The park of monsters is a renaissance garden located in the small city of Bomarzo in the area of northern Lazio called Tuscia. The park was created in the mid of 16th-century byPierfrancesco (Vicino) Orsini.
Vicino Orsini belonged to a noble family in Rome and like many young men of his age and status he had to dedicate the first part of his life to the art of war. During the years he spent living as a soldier he witnessed many horrors; death, torture, imprisonment and loss of friends. These events left a mark on his heart and soul. When he finally retired to the city of Bomarzo of which he was the Duke, he decided to devote what remained of his life to the creation of a very mysterious and scary garden.
Unlike the other Italian renaissance gardens in Bagnaia and Caprarola, the park of the monsters in Bomarzo does not follow a perfectly symmetric and geometric display of plants and fountains but rather has an apparently casual aspect. Designed by the architect Pirro Ligorio (the same who worked in the Villa d’Este in Tivoli) it is equipped with sculptures, fountains and various special effects that will literally make your head spin.
Many of the statues represent curious and at times horrible creatures that have been tamed by the duke of Bomarzo and are waiting to capture you and transport you into a different dimension where you wonder if what you see is real or just an illusion.
In fact, the stroll through the sacred forest of Bomarzo is not just an enjoyable walk in nature but also a journey through the unconscious, a plunge into the deepest part of our being – the human spirit.
The “monsters”: elephants, lions, sphinxes, turtles, orcs and many others were sculpted directly in the rocks that once upon a time were randomly abandoned here by the local volcano. The sculptors, whose names remain unknown, had to adapt the figures to the peculiar size and shape of the rocks.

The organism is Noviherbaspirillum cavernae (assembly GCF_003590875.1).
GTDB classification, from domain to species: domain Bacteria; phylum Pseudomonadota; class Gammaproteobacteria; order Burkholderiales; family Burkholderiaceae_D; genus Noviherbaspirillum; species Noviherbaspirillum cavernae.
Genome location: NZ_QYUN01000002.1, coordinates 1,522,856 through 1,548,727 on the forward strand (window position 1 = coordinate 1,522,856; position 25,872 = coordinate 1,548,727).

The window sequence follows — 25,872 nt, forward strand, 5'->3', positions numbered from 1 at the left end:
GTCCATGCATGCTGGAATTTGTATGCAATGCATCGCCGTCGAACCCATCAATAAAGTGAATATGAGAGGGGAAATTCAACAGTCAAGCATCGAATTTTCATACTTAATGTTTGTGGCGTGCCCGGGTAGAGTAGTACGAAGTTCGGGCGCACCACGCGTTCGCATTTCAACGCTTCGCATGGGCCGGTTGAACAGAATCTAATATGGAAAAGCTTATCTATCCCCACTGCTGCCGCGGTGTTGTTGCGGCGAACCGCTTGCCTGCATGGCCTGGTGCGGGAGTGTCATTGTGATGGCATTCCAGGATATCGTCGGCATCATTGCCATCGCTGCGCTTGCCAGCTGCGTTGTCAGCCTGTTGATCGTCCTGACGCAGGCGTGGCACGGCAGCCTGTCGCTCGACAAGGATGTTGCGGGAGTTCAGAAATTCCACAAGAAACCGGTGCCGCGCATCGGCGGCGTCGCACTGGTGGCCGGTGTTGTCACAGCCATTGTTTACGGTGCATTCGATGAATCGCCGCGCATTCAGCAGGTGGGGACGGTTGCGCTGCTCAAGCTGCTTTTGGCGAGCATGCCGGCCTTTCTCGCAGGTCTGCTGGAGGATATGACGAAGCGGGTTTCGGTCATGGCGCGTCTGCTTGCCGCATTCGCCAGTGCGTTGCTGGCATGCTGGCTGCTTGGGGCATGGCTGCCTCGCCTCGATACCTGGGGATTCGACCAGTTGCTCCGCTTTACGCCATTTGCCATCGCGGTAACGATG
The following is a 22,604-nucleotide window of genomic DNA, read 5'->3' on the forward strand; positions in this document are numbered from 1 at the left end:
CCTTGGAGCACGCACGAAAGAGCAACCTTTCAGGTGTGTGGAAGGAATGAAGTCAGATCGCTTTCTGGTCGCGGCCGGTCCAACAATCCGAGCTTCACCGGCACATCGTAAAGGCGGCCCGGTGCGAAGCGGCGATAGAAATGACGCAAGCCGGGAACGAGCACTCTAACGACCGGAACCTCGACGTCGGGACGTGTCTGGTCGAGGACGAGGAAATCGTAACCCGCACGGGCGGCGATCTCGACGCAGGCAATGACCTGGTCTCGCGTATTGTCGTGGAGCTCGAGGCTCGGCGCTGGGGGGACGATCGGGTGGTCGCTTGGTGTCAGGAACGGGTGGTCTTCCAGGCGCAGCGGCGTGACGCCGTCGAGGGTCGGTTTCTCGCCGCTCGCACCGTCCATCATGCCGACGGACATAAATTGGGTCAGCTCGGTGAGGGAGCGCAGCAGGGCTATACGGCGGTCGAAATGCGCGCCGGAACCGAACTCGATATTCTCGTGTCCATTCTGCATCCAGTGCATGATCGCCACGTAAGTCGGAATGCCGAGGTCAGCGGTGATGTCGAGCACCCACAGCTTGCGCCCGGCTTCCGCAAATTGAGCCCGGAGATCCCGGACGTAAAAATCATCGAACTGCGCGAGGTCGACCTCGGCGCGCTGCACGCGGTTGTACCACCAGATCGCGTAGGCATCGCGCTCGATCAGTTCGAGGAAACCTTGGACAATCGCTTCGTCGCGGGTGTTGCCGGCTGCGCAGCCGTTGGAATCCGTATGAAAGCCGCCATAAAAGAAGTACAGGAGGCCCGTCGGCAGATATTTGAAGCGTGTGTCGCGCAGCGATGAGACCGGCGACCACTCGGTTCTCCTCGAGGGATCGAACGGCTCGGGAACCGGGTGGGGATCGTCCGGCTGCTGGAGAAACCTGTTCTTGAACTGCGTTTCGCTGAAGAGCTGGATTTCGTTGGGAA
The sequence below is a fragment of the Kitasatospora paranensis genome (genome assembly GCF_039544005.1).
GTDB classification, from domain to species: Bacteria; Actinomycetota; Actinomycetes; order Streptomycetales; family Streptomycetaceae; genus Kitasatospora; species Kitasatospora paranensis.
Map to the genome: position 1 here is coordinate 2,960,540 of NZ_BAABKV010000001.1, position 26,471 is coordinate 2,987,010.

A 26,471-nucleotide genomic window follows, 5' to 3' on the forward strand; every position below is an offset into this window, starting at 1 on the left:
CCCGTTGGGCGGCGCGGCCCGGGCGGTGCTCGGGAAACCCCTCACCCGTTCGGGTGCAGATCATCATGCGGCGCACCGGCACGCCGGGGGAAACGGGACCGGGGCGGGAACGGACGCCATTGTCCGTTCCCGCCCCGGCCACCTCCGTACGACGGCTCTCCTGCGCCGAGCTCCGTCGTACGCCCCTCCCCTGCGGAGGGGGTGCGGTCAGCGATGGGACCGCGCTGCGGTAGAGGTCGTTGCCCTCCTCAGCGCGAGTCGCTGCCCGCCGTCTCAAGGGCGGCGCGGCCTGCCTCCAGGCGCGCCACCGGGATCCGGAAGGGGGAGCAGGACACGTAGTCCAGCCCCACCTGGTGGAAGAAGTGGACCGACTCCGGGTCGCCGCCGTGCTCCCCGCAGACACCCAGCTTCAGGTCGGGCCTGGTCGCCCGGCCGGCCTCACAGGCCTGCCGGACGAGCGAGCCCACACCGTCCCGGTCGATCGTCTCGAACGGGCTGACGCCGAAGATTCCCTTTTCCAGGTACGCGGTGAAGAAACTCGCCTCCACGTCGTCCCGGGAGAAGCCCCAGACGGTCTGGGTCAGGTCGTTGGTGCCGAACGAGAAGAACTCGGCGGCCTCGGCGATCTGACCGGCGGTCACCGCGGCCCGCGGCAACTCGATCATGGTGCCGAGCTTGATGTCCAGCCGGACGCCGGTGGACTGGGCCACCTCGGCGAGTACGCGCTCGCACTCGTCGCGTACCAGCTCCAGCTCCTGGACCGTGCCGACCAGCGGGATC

It was not an easy task to accomplish. In all the series of statues that you will be able to find here one of the most appalling, and therefore one the most photographed, is the Orcus.
It’s a huge statue carved out of the grey tufa rock with round empty eyes, a huge open mouth and two big square teeth that without a doubt would be capable of tearing to shreds those who’d dare to enter.
Over the years this giant has become the symbol of the park of monsters but who is this hideous creature? His name is Orc or Orcus and he’s a creature described both in the North European tales as well as in the Mediterranean myths. In the northern culture, the orc was often portrayed as a huge, strong, muscular, hairy and very, very scary man-like creature that enjoyed feeding on the human flesh.
In fact, it was these tales that inspired J. R. R. Tolkien the creation of his horrifying
creatures in the Lord of the Ring novels. Moreover, the orcs were not particularly clever, actually, they were quite stupid and in the tales, the hero always managed to succeed because he’d defeat the orc through his intelligence.
However, in recent times, primarily thanks to the movie Shrek there has been a revaluation of the orcs that don’t seem so scary anymore On the Italian peninsula on the other hand Orcus was presented as a gigantic creature that populated the underworld and was identified with the God of Hades Pluto, he was often represented with Cerberus the three-headed dog by his side.
Where Vicino Orsini got the inspiration for his orc we do not know for sure but what we do know though is that certainly, this creature must have amazed all the visitors of the park.
On the monster’s upper lip is a curious writing: Ogni Pensiero Vola - “Every thought flies”.
What could this mean? Well, we know that Vicino was an educated man that dedicated many days to lectures and some books must have served him as inspiration for the creation of what he used to call “il boschetto” (the little wood). Without a doubt, one of them was The Comedy by Dante Alighieri.